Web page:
We just cut the cord here, and aside from having to change the official "home phone" on just about every account that requires one, it's been fairly transparent. (Yes, I understand that now it's required that even home phone numbers can be moved seamlessly to your cellular provider...)

Before, we were paying to two cellular providers, a local loop provider and a long distance provider.

Now, we pay one bill, a fraction of the previous four, and have two cellphones and a "home cellphone" that stays on-site for convenience, and sitter emergencies.

I think it's great save for one thing - the coverage for the provider we chose (T-Mobile), although very good pretty much everywhere *outside* is really bad inside my house.

Of course, TV reception is bad in my house too, so my house was probably built with an integral faraday cage.

Anyhoo, for a couple hundred, I'm going to splurge for a cell repeater for the house. It's not horrible on one of the phones, but the other two drop calls.
posted by tomierna at 3:51 PM on December 15, 2003


I've been mobile-only for over two years and I have no regrets. In fact, I don't even know what there could possibly be to regret. My phone usage is light, but not as light as yours, from the sound of it.

There are times I wish I had land-line clarity available for a heart-to-heart long distance call, but other than that, what's to consider? Service is rather spotty pretty much the world over, on all carriers, but compared to a phone that only works in your house, over by the fridge...

Personally, I really like the freedom it affords, though I am VERY squeamish about using it in public in a rude manner. I do use a headset and make long catch-up calls to out-of-town family when driving long distances. There have been multiple occasions when it's been useful in an emergency, or in a lost-in-a-crowd or trying-to-find-your-freeway-exit situation.

A few weeks back a friend of mine and I came upon a bloodied, unconscious cyclist who'd crashed going downhill on a mountain road. We were on our way to a hiking area. His fork had broken in two and he was bleeding from the ears. Within 5 minutes, we had emergency services there, thanks to cell phones, and even before that, some emergency medical advice from the operator.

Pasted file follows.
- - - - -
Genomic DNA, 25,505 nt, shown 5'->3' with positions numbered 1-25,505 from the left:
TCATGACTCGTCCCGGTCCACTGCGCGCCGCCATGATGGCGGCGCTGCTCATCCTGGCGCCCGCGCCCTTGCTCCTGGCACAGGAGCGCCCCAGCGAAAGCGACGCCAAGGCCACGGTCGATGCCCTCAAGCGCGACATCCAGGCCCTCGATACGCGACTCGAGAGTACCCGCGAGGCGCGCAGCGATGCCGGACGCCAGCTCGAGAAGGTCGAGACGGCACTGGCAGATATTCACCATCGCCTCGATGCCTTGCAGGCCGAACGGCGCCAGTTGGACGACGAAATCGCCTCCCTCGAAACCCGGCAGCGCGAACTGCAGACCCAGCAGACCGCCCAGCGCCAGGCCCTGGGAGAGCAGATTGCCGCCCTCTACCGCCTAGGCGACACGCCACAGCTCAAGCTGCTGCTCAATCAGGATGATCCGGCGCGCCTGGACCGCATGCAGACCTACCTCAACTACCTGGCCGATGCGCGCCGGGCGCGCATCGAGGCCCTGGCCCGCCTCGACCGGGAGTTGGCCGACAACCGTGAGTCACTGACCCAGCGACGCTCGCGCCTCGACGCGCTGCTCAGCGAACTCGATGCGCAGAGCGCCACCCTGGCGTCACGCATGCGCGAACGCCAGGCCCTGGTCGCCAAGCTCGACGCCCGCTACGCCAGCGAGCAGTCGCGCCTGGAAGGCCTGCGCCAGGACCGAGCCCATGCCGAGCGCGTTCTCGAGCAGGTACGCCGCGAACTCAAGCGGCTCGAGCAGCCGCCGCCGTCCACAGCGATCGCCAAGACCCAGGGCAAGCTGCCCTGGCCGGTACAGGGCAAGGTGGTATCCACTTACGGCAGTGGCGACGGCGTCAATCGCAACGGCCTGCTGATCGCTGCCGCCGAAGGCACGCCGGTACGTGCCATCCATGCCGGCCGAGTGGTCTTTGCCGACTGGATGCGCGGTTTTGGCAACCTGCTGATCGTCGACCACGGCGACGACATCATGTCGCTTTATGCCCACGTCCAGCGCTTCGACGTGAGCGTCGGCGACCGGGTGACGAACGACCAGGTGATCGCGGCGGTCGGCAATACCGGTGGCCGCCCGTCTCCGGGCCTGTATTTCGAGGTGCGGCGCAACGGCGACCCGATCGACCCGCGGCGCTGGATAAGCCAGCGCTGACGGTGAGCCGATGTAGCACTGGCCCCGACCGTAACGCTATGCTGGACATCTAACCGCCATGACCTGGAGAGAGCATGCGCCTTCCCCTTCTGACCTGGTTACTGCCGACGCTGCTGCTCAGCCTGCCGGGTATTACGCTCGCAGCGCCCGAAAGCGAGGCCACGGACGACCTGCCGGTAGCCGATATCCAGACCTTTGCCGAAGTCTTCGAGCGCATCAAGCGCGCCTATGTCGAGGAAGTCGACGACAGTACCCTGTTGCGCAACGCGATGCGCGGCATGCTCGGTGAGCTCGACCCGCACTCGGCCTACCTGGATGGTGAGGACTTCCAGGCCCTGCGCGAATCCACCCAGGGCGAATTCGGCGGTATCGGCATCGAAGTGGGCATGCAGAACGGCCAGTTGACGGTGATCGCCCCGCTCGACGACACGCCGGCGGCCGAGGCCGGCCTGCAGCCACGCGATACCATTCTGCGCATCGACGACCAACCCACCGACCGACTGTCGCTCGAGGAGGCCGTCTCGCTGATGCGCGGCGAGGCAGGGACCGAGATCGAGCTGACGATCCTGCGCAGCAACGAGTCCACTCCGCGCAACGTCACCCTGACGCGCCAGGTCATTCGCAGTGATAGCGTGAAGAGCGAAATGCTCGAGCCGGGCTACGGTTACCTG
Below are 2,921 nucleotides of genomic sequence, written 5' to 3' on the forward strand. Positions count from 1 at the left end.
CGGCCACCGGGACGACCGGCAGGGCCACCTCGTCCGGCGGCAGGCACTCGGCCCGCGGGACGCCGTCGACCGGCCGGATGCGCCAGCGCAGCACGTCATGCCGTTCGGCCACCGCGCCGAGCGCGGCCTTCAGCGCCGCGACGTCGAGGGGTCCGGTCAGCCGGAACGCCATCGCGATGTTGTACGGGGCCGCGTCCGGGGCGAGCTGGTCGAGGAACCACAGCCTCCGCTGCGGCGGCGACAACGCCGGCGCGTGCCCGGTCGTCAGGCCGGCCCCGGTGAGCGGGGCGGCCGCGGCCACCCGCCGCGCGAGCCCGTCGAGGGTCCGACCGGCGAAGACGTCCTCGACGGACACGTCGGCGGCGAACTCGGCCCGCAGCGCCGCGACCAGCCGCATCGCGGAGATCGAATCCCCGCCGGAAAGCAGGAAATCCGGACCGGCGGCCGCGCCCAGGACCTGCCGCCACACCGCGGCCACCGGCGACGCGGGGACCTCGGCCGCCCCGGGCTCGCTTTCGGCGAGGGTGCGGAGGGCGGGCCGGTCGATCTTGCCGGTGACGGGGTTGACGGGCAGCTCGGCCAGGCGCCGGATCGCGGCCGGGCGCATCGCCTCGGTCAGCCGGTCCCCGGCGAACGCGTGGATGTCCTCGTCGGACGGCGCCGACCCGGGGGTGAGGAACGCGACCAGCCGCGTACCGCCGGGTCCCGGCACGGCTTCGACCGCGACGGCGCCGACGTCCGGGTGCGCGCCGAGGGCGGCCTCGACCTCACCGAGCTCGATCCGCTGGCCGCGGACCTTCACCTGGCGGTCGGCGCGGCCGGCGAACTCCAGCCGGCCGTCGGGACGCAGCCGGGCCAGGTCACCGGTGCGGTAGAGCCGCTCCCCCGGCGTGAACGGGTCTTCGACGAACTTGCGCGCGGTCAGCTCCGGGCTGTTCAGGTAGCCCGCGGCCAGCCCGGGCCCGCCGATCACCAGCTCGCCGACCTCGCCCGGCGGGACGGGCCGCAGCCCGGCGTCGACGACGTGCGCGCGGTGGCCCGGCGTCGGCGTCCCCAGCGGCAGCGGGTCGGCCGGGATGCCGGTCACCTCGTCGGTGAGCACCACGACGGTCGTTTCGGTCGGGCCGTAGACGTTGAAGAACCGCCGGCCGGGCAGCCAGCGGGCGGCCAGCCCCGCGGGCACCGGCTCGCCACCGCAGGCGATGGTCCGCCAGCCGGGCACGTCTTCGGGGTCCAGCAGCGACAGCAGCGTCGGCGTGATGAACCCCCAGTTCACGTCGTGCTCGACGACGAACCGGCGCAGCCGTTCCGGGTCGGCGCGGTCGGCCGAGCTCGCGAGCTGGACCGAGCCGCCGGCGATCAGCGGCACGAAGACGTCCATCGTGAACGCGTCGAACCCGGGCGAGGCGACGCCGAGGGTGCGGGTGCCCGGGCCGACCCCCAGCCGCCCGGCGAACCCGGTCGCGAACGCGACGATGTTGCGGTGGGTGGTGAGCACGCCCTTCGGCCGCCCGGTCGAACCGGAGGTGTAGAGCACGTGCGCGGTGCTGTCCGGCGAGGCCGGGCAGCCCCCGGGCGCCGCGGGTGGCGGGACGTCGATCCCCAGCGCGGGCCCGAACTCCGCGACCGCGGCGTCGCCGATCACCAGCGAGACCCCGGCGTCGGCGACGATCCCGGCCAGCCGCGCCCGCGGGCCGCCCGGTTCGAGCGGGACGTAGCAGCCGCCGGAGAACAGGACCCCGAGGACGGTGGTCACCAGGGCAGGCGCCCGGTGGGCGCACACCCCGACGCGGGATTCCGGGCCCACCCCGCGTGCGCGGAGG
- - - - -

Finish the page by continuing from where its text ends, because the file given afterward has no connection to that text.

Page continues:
Much as it surprises this once-upon-a-time-curmudgeon, I can't imagine life without a cell. Just avoid these guys.
posted by scarabic at 4:12 PM on December 15, 2003


You don't even have to change your number. You can port your land line number to the new cell phone. As of a couple weeks ago all wireless carriers must provide this service.
Anyone have any number portability stories?
posted by anathema at 4:15 PM on December 15, 2003


Sorry, tomierna, I didn't read your comment carefully.
posted by anathema at 4:17 PM on December 15, 2003


If you decide to keep the landline but want to cut the bill, I've been very happy with Vonage service (after this recommendation). I didn't want to scrap the home phone thing altogether, but was tired of paying $70 a month for Verizon just to make sure I didn't get any long distance or toll charges.

Been using about three weeks and am very happy.
posted by adampsyche at 4:22 PM on December 15, 2003


Depending on what you want a telephone for, cutting that copper might not be what you want. These are a few of the (fairly few) advantages of a landline over a cel -- if you care about none of these, you're probably OK to dump the service!

Higher availability under overload conditions -- It's possible to get a dial tone (though perhaps after many minutes' delay) even when hundreds of thousands of people are mobbing the lines. In a natural disaster situation, cell networks are unreachable but landlines are just slow.

Tolerance to blackout -- if your phone line is working, it's got enough power on it to run a phone. Admittedly, if there's juice in your cell phone's battery, this probably doesn't matter much.

Ostensible privacy -- there are some conversations I simply won't carry out if RF is involved. Call me paranoid.

Works with modems -- I don't use modems any more, because I have a pretty decent DSL hookup, but every so often they do come in handy. If you ever see a modem in your future, even if merely under extenuating circumstances, a cell phone won't cut it.

Free incoming calls -- You don't use up an allotment of any sort to answer the landline's ring. There are probably some cell service plans which offer this, but it's a default feature on your POTS line.

You get a phone book -- They don't send one if you don't have a phone.
posted by majick at 4:26 PM on December 15, 2003


Do you call 911 a lot? (If you do, you may have bigger problems than those discussed so far...) But 911 is a lot more hospitable to a land line than cell, at least that's the case in my neck of the woods. Something to check in your neck.
posted by sageleaf at 4:36 PM on December 15, 2003